Letters to the Editor | Wednesday, March 22

YASS POOL

When a good idea comes up, the first plaintive cry is about who will pay for it. Apparently there was a report about heating the Yass Pool and the author found people wanted a heated pool but no one wanted to pay for it. This is a pretty normal reaction.

The people always pay in the end. Whenever a project of any size is proposed, there is money involved; even traffic lights cost money. For the heated pool, the answer is straightforward. The community has a lot of assets and they are administered through the council. Heating the pool would be so helpful to the many in the community who have problems with their joints. It is not only our footballers who need hydrotherapy. 

To fund the heated pool, we can sell some of the community land — like the old sale yards or some of the other land the council holds on behalf of the community. Let us grasp the nettle and do good.

Dr Ray Burn, Yass

ASBESTOS DUMPING

Last Wednesday there was a story in your paper telling us how disappointed the council is in some ratepayers dumping asbestos among other garbage. The council story was all about the council from a council perspective.

The real story is of how Yass Valley Council has decided that Yass Valley ratepayer’s asbestos, within their LGA, is not their problem. Yass Valley Council has decided that telling ratepayers to take a drive to the ACT or to an adjacent shire admonishes them of all responsibility.

Rather than bag out council maybe it’s time to say what should be done rather than wait to see the council response goes anywhere near a solution. Maybe it’s time to provide council with what ratepayers need and a way to provide it. Maybe, like training a child, positive reinforcement will work? IDEA:

  • Council buy a skip, just like the Mugga Lane Resource Management Centre.
  • Council place the skip at a waste transfer station.
  • Council require that the asbestos be double wrapped in plastic and no bigger than 800mm x 800mm and weighing no more than 250kg, just like the Mugga Lane Resource Management Centre.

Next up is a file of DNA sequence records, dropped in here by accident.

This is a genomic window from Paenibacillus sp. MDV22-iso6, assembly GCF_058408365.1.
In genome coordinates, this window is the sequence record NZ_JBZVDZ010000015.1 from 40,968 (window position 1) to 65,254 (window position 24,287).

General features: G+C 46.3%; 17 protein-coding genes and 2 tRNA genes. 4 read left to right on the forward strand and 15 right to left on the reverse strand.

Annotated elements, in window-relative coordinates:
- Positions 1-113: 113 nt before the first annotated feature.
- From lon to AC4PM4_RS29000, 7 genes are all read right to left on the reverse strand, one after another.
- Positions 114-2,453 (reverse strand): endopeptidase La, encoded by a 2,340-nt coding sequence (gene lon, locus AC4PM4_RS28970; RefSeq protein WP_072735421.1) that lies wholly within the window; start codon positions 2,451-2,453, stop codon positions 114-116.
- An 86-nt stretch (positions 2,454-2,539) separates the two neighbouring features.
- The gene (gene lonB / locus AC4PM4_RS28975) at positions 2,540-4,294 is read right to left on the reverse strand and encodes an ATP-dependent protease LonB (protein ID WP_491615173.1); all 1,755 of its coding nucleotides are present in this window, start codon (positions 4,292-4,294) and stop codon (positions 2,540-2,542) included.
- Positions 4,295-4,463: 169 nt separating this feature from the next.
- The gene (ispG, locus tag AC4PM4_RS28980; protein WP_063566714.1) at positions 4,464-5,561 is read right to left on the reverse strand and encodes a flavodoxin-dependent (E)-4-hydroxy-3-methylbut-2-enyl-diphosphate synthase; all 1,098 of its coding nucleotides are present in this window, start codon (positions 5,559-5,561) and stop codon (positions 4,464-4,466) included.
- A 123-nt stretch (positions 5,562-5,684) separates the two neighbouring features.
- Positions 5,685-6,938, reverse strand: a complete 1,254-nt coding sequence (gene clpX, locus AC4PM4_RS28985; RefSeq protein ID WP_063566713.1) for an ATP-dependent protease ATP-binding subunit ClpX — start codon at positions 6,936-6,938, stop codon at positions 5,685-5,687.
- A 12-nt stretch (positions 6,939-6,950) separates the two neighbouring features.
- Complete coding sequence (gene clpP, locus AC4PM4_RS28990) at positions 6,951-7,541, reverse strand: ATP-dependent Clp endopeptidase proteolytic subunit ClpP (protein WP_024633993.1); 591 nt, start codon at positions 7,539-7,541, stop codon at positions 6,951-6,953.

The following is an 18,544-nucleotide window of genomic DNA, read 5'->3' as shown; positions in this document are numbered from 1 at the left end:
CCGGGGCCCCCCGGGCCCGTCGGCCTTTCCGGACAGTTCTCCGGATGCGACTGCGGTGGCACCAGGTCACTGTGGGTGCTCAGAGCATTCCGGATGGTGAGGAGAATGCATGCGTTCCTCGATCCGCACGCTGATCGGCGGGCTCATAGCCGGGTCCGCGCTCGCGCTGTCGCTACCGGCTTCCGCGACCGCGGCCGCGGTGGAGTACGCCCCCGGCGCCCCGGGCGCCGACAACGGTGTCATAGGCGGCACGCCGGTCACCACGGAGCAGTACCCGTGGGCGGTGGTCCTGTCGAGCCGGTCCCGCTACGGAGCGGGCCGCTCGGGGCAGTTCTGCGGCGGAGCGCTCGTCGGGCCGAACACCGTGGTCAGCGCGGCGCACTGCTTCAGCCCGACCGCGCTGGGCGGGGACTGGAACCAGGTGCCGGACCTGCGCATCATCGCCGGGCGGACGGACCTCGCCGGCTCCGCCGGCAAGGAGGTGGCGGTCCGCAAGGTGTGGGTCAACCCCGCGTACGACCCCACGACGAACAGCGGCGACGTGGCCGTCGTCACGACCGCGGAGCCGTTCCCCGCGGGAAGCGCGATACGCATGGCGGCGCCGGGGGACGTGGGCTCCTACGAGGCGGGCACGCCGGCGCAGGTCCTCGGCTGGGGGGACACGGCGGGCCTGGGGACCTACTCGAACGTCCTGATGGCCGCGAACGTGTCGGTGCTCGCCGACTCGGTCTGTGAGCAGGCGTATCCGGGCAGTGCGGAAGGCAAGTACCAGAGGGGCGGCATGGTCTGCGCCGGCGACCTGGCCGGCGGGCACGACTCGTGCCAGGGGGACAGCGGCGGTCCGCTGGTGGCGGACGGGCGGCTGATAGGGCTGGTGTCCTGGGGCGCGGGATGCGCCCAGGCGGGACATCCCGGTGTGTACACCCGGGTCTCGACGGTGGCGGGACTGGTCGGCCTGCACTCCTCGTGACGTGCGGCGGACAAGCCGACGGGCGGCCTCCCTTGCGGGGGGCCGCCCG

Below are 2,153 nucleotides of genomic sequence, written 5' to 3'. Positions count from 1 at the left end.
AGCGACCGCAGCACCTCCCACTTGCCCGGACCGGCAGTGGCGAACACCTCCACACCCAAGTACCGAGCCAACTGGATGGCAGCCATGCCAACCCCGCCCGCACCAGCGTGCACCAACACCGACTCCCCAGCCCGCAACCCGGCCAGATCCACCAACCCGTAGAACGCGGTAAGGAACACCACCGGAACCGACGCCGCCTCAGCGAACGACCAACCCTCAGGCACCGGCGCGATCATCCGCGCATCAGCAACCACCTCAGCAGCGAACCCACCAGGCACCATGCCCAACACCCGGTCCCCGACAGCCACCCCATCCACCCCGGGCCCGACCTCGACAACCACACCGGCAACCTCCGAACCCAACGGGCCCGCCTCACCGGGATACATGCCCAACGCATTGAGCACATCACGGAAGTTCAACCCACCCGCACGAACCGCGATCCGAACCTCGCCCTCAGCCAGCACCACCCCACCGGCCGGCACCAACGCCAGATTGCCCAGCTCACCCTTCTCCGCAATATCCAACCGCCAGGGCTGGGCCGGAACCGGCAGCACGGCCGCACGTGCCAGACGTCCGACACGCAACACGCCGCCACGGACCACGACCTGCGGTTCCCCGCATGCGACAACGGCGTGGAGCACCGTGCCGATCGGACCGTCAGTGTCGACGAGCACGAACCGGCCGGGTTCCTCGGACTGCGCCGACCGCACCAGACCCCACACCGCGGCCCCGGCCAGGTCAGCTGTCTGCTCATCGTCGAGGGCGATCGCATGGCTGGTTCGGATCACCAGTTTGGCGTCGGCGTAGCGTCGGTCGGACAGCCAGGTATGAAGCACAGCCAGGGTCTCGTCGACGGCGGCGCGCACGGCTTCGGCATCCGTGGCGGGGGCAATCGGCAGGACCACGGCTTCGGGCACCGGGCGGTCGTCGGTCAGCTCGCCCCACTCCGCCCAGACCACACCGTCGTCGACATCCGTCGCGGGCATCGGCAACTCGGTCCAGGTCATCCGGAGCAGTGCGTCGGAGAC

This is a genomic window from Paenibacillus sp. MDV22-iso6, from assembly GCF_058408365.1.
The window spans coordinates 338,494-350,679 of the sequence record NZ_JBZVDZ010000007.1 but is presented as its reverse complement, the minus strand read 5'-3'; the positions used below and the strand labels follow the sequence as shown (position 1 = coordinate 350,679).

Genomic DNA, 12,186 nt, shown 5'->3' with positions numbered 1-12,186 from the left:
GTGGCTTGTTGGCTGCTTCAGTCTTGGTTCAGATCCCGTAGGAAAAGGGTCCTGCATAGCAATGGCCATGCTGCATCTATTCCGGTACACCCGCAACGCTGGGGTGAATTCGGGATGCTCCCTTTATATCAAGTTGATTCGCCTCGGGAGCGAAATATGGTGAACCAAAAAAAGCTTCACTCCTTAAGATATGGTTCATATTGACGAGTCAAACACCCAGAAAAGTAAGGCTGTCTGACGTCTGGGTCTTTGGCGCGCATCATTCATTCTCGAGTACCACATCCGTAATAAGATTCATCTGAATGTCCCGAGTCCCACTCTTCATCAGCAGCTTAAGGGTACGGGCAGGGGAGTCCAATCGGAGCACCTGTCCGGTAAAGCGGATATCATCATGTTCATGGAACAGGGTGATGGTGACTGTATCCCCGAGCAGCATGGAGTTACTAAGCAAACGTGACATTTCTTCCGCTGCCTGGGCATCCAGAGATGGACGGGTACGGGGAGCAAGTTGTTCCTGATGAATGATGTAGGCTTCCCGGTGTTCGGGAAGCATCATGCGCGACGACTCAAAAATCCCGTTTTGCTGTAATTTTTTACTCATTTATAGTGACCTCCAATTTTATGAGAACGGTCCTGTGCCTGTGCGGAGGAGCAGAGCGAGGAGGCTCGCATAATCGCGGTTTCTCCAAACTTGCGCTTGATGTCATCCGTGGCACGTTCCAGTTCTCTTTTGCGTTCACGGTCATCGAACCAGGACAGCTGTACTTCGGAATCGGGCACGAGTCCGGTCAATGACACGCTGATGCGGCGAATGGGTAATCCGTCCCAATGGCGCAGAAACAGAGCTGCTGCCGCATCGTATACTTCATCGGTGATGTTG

• Council makes the appropriate charge to the Yass community for disposal of asbestos to the skip, just like the Mugga Lane Resource Management Centre.
  • Rather that the 50 to 100 small vehicle trips by individuals, council send one truck.
  • Council empty the skip and bring it back.
  • Council repeats the process.

In reading the article in last Wednesday’s paper, all I saw were negatives and an attempt to blame shift to the community for what is a Yass Valley Council responsibility. What is needed is ways to provide the necessary services to those who choose to live in our LGA and not another reason to become a satellite of the ACT or burden the council areas around us with our problems.

PIC OF THE WEEK: Yass High's 'Work Ready Day' for VET students welcomed Carissa Mills (second right), Southern Region Business Enterprise Council. Photo: Toby Vue

PIC OF THE WEEK: Yass High's 'Work Ready Day' for VET students welcomed Carissa Mills (second right), Southern Region Business Enterprise Council. Photo: Toby Vue

I ask that councillors take my suggestion forward and provide a solution that ensures those who need to dispose of asbestos have a lawful and viable alternative rather than hiding it in their refuge and the many other disposal methods that pollute our environment.

Touie Smith Snr, Yass

Harmony Day

On Tuesday, March 21 Australia celebrated Harmony Day, and the diversity and inclusive culture our country has sewn. 

Australia is built on multiculturalism. When I think of multiculturalism, I look to my kids. Some of them come from the most disadvantaged backgrounds imaginable, but despite their race, religion, beliefs and upbringing, they manage to find common ground. 

My kids treat each other with the utmost respect and are the shining example of discrimination having no place in Australia.

Father Chris Riley AM, Youth Off The Streets chief executive and founder